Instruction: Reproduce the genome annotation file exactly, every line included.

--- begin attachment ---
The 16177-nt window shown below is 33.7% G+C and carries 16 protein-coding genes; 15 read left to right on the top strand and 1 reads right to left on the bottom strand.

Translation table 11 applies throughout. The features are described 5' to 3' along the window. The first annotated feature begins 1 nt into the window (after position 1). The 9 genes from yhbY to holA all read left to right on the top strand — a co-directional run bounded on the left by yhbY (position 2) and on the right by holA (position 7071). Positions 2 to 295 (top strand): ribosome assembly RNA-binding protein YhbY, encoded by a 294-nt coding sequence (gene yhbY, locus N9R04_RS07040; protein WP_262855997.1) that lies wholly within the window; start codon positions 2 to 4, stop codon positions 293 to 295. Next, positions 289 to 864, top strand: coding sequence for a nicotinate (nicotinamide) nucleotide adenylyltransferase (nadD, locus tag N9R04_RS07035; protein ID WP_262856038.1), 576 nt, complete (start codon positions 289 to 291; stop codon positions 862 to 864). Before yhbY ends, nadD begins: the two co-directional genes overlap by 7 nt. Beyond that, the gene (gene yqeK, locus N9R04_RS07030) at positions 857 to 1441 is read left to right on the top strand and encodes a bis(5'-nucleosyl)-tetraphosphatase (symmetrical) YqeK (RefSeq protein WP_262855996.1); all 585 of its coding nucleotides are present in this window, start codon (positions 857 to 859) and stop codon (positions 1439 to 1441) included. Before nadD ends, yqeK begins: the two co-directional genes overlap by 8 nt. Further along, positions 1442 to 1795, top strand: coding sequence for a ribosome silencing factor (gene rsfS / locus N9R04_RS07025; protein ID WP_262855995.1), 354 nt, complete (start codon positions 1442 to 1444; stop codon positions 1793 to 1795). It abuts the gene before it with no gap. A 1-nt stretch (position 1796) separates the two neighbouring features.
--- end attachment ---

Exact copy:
The 16177-nt window shown below is 33.7% G+C and carries 16 protein-coding genes; 15 read left to right on the top strand and 1 reads right to left on the bottom strand.

Translation table 11 applies throughout. The features are described 5' to 3' along the window. The first annotated feature begins 1 nt into the window (after position 1). The 9 genes from yhbY to holA all read left to right on the top strand — a co-directional run bounded on the left by yhbY (position 2) and on the right by holA (position 7071). Positions 2 to 295 (top strand): ribosome assembly RNA-binding protein YhbY, encoded by a 294-nt coding sequence (gene yhbY, locus N9R04_RS07040; protein WP_262855997.1) that lies wholly within the window; start codon positions 2 to 4, stop codon positions 293 to 295. Next, positions 289 to 864, top strand: coding sequence for a nicotinate (nicotinamide) nucleotide adenylyltransferase (nadD, locus tag N9R04_RS07035; protein ID WP_262856038.1), 576 nt, complete (start codon positions 289 to 291; stop codon positions 862 to 864). Before yhbY ends, nadD begins: the two co-directional genes overlap by 7 nt. Beyond that, the gene (gene yqeK, locus N9R04_RS07030) at positions 857 to 1441 is read left to right on the top strand and encodes a bis(5'-nucleosyl)-tetraphosphatase (symmetrical) YqeK (RefSeq protein WP_262855996.1); all 585 of its coding nucleotides are present in this window, start codon (positions 857 to 859) and stop codon (positions 1439 to 1441) included. Before nadD ends, yqeK begins: the two co-directional genes overlap by 8 nt. Further along, positions 1442 to 1795, top strand: coding sequence for a ribosome silencing factor (gene rsfS / locus N9R04_RS07025; protein ID WP_262855995.1), 354 nt, complete (start codon positions 1442 to 1444; stop codon positions 1793 to 1795). It abuts the gene before it with no gap. A 1-nt stretch (position 1796) separates the two neighbouring features.